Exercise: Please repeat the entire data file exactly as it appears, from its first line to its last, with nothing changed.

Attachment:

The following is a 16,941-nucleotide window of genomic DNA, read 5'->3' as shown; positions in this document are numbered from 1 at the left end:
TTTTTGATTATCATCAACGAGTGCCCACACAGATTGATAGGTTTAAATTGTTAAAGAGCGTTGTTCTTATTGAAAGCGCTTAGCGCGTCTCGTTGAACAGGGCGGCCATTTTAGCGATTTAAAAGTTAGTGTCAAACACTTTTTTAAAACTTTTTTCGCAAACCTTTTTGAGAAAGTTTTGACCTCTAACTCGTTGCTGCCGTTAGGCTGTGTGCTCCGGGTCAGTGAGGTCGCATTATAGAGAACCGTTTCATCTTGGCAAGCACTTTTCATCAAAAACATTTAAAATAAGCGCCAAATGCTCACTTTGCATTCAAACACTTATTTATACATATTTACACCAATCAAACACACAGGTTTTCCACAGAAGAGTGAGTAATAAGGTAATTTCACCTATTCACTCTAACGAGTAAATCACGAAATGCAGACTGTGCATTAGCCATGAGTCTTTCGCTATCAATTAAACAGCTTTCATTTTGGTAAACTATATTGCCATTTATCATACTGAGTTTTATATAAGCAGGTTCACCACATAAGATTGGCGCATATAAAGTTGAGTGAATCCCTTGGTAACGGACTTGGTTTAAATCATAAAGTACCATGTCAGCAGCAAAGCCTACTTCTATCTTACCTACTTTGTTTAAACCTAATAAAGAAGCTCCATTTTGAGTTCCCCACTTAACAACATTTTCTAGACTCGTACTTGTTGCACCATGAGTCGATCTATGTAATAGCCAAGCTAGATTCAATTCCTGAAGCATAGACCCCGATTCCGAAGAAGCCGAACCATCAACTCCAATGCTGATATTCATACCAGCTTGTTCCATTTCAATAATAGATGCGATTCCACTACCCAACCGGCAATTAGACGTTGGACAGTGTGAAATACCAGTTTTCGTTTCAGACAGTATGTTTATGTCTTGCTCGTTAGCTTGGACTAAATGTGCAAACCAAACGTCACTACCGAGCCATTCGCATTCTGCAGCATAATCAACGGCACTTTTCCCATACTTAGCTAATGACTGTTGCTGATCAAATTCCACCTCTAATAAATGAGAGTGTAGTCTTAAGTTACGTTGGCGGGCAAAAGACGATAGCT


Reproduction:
The following is a 16,941-nucleotide window of genomic DNA, read 5'->3' as shown; positions in this document are numbered from 1 at the left end:
TTTTTGATTATCATCAACGAGTGCCCACACAGATTGATAGGTTTAAATTGTTAAAGAGCGTTGTTCTTATTGAAAGCGCTTAGCGCGTCTCGTTGAACAGGGCGGCCATTTTAGCGATTTAAAAGTTAGTGTCAAACACTTTTTTAAAACTTTTTTCGCAAACCTTTTTGAGAAAGTTTTGACCTCTAACTCGTTGCTGCCGTTAGGCTGTGTGCTCCGGGTCAGTGAGGTCGCATTATAGAGAACCGTTTCATCTTGGCAAGCACTTTTCATCAAAAACATTTAAAATAAGCGCCAAATGCTCACTTTGCATTCAAACACTTATTTATACATATTTACACCAATCAAACACACAGGTTTTCCACAGAAGAGTGAGTAATAAGGTAATTTCACCTATTCACTCTAACGAGTAAATCACGAAATGCAGACTGTGCATTAGCCATGAGTCTTTCGCTATCAATTAAACAGCTTTCATTTTGGTAAACTATATTGCCATTTATCATACTGAGTTTTATATAAGCAGGTTCACCACATAAGATTGGCGCATATAAAGTTGAGTGAATCCCTTGGTAACGGACTTGGTTTAAATCATAAAGTACCATGTCAGCAGCAAAGCCTACTTCTATCTTACCTACTTTGTTTAAACCTAATAAAGAAGCTCCATTTTGAGTTCCCCACTTAACAACATTTTCTAGACTCGTACTTGTTGCACCATGAGTCGATCTATGTAATAGCCAAGCTAGATTCAATTCCTGAAGCATAGACCCCGATTCCGAAGAAGCCGAACCATCAACTCCAATGCTGATATTCATACCAGCTTGTTCCATTTCAATAATAGATGCGATTCCACTACCCAACCGGCAATTAGACGTTGGACAGTGTGAAATACCAGTTTTCGTTTCAGACAGTATGTTTATGTCTTGCTCGTTAGCTTGGACTAAATGTGCAAACCAAACGTCACTACCGAGCCATTCGCATTCTGCAGCATAATCAACGGCACTTTTCCCATACTTAGCTAATGACTGTTGCTGATCAAATTCCACCTCTAATAAATGAGAGTGTAGTCTTAAGTTACGTTGGCGGGCAAAAGACGATAGCT